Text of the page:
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Structural and Functional Architectures of Multi-Kingdom Microbial Consortia Colonizing Plant Roots

Periodic Reporting for period 3 - MICRORULES (Structural and Functional Architectures of Multi-Kingdom Microbial Consortia Colonizing Plant Roots)

Reporting period: 2020-09-01 to 2022-02-28

In roots of healthy plants, bacteria, fungi and oomycetes coexist and interact, forming physically and metabolically interdependent consortia that harbor distinct properties compared to their single components. The importance of microbe-microbe interactions for structuring and stabilizing plant-associated microbial communities has been so far neglected and is a central aspect of the project. One promising experimental approach for understanding organizational principles and functional capabilities of root-associated microbial communities is to reconstitute high-complexity microbial communities in laboratory settings to test general ecological principles that would be otherwise impossible to address by field experiments.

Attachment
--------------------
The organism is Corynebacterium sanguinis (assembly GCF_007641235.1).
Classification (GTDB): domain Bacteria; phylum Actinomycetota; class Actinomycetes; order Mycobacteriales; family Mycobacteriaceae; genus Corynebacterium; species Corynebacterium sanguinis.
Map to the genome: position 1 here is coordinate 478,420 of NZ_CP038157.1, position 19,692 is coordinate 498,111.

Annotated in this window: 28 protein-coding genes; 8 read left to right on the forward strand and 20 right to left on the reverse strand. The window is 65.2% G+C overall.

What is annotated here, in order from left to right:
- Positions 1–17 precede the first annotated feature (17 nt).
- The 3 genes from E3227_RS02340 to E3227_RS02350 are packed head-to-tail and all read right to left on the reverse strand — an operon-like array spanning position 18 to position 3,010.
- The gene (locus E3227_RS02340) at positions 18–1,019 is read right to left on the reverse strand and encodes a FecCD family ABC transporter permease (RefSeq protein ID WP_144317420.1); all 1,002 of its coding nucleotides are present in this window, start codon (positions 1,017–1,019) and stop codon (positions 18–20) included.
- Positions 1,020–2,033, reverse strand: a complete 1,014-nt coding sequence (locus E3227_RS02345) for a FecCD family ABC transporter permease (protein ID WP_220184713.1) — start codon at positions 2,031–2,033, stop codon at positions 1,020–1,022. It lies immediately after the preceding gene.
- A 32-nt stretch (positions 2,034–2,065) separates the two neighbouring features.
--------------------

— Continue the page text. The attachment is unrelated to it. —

The objectives are:
1) Characterize the structure of the A. thaliana root microbiota (bacteria, fungi and oomycetes) at a continental scale and identify the major driving forces governing establishment of complex microbial consortia on plant roots .
2) Obtain deeper insights into the fundamental mechanisms underlying the structure and the functions of complex root-associated microbial communities by i) establishing reference microbial culture collections and ii) reconstructing the root microbiota using synthetic microbial consortia and germ-free plants.
3) Generate extensive microbial genome resources for in-depth metatranscriptome studies of multi-kingdom synthetic communities on germ-free plants and initiate the transition from binary plant-microbe to community-level molecular investigations.
4) Dissect the molecular bases of multitrophic plant-microbe interactions and the cascading consequences on plant health.